However this quick name change wasn’t quick enough, and a large batch of mainboards were already coming out of the factory, with the screen-printing giving away the truth (and exposing the poor decision making of Commodore). So, what makes an A300 special? It’s surprisingly complete for a “first attempt” with none of the wire fixes that most A1200s have, although the initial run of “Gayle” chips (which replaced Gary from the A500, and added IDE functions) have an issue that was detected so early, the mainboards were modified with a spot for a small programmable chip to correct the error. It seems this was cheaper than scrapping the entire run of Gayles.
There’s also a definite sign that it was rushed to market, in that the early versions like this often had a kickstart chip that didn’t support hard drives, despite all machines having the IDE connector. We assume the scsi.device implementation wasn’t quite finished, and if your chip revision is 37.299 then the bad news is this affects you. The very next revision, 37.300 can boot from hard drive without issue so it’s a simple swap, and needs no other modifications and these days you can even go a bit further with upgrades to 3.1, 3.1.4 and 3.2 available.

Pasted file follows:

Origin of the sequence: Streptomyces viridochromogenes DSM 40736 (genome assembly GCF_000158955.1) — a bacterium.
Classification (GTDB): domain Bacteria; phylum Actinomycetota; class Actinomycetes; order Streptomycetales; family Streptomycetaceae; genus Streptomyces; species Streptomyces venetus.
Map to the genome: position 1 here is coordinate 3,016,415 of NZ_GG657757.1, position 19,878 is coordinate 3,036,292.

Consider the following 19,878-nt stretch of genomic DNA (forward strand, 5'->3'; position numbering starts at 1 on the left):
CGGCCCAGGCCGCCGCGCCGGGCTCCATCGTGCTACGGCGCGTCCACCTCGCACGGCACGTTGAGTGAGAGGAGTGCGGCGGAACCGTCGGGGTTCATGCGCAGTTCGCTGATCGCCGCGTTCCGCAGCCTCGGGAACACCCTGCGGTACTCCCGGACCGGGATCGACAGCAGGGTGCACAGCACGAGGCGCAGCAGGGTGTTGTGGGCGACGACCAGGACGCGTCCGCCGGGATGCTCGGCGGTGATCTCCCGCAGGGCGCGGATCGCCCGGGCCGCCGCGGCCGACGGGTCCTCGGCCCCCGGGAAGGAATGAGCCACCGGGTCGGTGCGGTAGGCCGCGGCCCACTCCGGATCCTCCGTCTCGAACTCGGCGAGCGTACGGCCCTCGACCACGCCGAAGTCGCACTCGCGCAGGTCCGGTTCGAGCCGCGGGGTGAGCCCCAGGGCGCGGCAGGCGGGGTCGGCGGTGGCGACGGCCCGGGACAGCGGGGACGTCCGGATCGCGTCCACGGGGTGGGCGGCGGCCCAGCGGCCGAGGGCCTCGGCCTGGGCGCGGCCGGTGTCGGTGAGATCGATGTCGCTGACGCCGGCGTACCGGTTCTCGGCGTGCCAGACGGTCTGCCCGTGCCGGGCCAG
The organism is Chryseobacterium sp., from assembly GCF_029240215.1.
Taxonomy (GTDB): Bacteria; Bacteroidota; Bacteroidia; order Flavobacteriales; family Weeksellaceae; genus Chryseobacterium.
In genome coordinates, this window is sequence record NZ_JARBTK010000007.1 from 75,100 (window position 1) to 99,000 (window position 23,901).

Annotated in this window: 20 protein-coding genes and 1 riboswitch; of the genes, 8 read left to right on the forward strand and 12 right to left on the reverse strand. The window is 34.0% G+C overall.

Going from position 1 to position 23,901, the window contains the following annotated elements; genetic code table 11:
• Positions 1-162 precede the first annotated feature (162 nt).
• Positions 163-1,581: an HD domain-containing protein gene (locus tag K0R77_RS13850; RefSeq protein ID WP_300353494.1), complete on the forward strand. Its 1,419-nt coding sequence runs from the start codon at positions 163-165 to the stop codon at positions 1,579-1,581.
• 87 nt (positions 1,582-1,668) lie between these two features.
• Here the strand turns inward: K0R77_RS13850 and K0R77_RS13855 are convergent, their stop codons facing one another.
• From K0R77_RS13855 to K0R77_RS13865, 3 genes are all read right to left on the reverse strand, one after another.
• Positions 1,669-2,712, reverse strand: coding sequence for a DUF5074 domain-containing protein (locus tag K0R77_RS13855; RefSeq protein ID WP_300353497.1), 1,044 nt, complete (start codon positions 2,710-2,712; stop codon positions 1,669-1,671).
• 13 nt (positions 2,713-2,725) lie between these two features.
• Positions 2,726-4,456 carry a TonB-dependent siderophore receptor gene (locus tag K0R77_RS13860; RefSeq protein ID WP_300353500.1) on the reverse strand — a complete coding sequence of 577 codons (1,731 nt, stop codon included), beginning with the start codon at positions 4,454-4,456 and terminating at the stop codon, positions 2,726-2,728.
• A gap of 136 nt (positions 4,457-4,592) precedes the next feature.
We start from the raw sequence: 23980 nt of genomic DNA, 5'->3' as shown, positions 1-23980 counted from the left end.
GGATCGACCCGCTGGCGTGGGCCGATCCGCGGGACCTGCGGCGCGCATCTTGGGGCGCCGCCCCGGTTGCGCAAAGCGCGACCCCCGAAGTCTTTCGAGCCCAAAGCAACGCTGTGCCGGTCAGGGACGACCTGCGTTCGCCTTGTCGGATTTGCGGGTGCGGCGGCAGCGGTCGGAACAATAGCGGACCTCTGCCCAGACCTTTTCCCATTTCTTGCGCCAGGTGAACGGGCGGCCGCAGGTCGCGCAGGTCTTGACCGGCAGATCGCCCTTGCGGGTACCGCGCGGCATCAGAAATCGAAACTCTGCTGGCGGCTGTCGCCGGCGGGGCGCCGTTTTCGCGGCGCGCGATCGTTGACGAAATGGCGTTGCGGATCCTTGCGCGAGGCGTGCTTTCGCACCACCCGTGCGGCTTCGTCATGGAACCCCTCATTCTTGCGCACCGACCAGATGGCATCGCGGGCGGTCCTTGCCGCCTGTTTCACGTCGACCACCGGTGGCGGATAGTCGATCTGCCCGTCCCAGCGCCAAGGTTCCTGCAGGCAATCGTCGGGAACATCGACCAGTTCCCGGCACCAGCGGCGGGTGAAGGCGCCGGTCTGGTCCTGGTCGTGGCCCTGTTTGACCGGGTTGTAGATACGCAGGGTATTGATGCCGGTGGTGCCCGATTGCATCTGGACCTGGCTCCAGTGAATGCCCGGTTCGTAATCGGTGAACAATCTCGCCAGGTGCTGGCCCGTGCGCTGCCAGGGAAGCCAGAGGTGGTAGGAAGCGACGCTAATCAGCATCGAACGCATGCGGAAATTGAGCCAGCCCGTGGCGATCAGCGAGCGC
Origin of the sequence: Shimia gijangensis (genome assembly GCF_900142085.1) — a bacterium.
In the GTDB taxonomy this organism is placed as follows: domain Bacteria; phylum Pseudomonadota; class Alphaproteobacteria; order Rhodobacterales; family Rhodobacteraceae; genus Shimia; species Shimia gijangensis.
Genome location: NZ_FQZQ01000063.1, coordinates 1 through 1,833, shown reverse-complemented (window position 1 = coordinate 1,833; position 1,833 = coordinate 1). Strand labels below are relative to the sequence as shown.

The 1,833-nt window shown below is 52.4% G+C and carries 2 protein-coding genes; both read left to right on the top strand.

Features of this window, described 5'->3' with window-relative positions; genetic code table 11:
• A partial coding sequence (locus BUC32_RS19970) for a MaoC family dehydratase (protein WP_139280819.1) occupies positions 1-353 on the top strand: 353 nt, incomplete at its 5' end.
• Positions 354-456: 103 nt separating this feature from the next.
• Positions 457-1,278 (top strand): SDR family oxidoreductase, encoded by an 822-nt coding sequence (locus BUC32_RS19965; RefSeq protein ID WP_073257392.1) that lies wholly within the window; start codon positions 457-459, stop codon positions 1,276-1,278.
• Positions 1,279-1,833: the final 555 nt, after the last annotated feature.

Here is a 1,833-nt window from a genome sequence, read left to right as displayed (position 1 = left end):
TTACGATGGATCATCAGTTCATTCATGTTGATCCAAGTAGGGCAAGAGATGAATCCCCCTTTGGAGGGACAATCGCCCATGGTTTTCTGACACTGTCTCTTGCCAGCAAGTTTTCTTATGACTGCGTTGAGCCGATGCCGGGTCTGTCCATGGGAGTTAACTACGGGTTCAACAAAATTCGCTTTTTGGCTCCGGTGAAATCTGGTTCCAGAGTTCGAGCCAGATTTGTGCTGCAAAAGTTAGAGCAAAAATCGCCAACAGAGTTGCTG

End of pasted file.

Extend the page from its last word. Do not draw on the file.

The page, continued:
Elsewhere, it looks like the designers hadn’t finalised the types of capacitors to be used and many of the pads that come with the surface mount electrolytic cans we expect to see, were only sized for tantalums. That results in an incredibly difficult capacitor replacement job with tight access, but as these are now thirty years old it’s not something that should be put off. Here at Pure Amiga we’ve seen a number of these models for capacitor replacement and thankfully the progress in capacitor technology means you can fit physically smaller replacements with the same characteristics – 5mm instead of the usual 6.3mm – and suffer no ill effects. Incientally do visit our repairs page if you need this job doing – it’s a tricky task but we’re not afraid!